Open your mind to the Creator’s presence
The Jubilee for Men and Women from the World of Learning was held
in the Vatican from 23 to 25 May. The first two days were dedicated
to a symposium exploring the relationship between faith and reason,
in which over 300 representatives of the physical and social
sciences, theology and philosophy took part. On Thursday morning, 25
May, the participants attended a Mass celebrated in St Peter's
Basilica by Cardinal Paul Poupard, President of the Pontifical
Council for Culture. After the liturgy the men and women of learning
were addressed by Pope John Paul II, who urged them to bear witness
to their fidelity to Christ and to devote all their "energies
to developing a culture and a scientific approach which will always
let God's providential presence and intervention be disclosed".
Here is a translation of the Holy Father's address, which was given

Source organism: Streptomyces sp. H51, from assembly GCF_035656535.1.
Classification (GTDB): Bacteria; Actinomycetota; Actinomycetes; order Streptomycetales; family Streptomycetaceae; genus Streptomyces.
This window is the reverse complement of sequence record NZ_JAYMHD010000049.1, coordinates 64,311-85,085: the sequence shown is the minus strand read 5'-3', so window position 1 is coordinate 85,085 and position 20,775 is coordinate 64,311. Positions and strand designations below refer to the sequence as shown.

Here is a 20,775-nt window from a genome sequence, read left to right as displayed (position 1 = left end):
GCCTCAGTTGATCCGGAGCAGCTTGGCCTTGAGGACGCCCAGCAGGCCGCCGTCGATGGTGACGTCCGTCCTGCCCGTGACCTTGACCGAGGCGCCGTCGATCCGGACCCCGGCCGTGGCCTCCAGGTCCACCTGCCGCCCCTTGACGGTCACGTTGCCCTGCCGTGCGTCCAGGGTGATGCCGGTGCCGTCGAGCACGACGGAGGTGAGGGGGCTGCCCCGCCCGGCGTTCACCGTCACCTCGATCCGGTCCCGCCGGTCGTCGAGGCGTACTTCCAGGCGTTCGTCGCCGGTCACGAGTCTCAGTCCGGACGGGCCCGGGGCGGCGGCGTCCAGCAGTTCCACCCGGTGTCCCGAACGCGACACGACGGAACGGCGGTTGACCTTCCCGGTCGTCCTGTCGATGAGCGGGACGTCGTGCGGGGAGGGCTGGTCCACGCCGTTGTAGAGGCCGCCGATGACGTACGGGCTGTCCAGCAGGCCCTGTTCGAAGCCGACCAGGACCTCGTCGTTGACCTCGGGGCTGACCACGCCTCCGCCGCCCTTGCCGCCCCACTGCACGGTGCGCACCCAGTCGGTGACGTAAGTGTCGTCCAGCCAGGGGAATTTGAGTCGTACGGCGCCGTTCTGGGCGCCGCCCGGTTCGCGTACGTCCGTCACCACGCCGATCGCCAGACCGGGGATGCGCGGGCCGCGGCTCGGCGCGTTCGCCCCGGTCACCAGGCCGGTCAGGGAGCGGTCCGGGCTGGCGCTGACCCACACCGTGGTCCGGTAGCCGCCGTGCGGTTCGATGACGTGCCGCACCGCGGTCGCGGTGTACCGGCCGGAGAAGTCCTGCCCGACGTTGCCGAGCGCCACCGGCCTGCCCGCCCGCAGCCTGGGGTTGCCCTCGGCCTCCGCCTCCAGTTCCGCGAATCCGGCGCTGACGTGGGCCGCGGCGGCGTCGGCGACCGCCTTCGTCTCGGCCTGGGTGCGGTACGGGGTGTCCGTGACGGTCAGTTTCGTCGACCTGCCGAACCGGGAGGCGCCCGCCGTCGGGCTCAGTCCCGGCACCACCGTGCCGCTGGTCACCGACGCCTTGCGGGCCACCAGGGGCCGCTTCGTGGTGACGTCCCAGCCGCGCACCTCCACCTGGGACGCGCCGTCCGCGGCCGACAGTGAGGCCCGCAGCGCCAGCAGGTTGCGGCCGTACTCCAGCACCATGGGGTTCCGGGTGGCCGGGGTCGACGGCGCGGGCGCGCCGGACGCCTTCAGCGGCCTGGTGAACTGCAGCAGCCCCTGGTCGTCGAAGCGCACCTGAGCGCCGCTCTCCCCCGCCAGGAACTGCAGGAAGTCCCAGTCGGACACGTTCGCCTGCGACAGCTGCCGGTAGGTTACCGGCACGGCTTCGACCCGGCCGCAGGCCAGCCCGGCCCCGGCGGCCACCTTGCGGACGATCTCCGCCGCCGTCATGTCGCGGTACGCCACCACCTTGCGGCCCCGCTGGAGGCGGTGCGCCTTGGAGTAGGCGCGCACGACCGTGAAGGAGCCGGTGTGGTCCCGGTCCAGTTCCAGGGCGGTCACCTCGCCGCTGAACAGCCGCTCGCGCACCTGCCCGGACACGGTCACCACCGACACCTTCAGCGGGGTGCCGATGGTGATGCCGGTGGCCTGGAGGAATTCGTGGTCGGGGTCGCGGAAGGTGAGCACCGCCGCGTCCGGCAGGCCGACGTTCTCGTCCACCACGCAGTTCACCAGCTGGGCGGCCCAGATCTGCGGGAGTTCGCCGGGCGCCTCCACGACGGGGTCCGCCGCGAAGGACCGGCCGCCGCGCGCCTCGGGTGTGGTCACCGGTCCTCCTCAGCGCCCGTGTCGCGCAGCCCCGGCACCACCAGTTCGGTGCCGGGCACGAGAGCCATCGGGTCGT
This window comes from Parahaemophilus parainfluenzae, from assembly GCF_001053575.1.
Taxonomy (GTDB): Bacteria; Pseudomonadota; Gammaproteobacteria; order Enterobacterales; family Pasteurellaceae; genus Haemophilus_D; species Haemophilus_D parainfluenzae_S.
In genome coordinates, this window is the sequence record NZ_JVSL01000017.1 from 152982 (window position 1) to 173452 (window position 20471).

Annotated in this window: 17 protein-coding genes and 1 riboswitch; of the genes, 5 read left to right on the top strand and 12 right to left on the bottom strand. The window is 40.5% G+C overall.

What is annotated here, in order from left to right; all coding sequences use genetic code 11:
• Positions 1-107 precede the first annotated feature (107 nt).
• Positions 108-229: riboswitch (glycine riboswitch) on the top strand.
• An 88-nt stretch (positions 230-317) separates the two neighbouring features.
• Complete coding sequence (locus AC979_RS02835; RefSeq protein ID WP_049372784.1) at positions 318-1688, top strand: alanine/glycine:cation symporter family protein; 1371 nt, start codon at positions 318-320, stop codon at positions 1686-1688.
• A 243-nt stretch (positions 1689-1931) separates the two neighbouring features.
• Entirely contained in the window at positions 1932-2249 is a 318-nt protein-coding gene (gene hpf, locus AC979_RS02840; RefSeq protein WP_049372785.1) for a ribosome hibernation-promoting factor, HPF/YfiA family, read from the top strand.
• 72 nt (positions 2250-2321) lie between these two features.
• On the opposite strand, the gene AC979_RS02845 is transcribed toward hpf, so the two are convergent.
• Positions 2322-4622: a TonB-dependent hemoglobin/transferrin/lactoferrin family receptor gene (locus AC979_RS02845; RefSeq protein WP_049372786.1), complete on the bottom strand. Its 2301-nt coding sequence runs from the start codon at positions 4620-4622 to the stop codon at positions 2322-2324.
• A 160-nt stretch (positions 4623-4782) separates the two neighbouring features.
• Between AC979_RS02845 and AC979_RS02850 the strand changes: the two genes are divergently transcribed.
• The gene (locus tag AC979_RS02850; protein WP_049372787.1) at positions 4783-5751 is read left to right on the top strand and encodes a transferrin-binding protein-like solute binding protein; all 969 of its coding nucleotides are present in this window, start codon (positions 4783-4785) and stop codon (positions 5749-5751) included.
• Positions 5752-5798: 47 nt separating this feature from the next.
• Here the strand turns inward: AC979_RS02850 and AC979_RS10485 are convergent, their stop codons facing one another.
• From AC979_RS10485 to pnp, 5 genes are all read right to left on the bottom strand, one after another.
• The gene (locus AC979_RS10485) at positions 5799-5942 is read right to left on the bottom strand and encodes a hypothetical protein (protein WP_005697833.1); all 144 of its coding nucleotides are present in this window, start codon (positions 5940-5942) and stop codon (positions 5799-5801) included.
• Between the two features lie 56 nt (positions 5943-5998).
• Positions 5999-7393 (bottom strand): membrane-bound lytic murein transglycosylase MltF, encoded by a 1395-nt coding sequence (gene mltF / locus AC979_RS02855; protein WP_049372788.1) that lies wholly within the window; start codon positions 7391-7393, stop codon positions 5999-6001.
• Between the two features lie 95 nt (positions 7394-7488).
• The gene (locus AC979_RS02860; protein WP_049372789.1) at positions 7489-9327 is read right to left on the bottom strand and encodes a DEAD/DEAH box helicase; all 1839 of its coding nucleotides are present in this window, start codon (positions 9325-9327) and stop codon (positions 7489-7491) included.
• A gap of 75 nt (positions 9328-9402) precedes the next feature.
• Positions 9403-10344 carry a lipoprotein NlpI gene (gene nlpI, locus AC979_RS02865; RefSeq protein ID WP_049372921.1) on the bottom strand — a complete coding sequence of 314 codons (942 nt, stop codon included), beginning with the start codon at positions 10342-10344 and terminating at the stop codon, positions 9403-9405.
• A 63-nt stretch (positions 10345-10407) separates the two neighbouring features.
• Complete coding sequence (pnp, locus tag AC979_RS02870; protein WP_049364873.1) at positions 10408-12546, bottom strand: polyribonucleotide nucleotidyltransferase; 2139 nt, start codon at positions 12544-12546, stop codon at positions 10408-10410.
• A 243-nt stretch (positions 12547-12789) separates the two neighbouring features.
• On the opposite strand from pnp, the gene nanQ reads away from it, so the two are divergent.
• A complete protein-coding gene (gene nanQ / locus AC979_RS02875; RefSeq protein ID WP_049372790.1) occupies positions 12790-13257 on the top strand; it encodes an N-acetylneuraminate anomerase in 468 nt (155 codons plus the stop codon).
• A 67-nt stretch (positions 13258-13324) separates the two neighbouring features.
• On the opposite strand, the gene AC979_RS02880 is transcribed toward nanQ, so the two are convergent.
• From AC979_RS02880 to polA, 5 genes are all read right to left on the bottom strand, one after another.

in French, English, Spanish and Italian.
Dear Brothers in the Episcopate and the Priesthood,
Dear Friends who represent the world of learning and research,
1. I welcome you with deep joy on the occasion of your Jubilee
pilgrimage. I thank Cardinal Paul Poupard, President of the
Pontifical Council for Culture, for his words of welcome and for
having organized this Jubilee, together with his entire staff. I
express my deep gratitude to H.E. Prof. Nicola Cabibbo, President of
the Pontifical Academy of Sciences, for his tribute to me on behalf
of you all.
In past centuries, science, whose discoveries are fascinating,
has held a dominant place and at times was considered the only
criterion of truth or way to happiness. A reflection based
exclusively on scientific elements tried to accustom us to a culture
of suspicion and doubt. It refused to consider the existence of God
or to view man in the mystery of his origin and his end, as if this
perspective might call science itself into question. It sometimes
saw God merely as a mental construct which would not stand up to
scientific knowledge. These attitudes have estranged science from
man and from the service it is called to offer him.
God's presence can be discerned in creation
2. Today "we face a great challenge to move from phenomenon
to foundation, a step as necessary as it is urgent. We cannot
stop short at experience alone; ... speculative thinking must
penetrate to the spiritual core and the ground from which it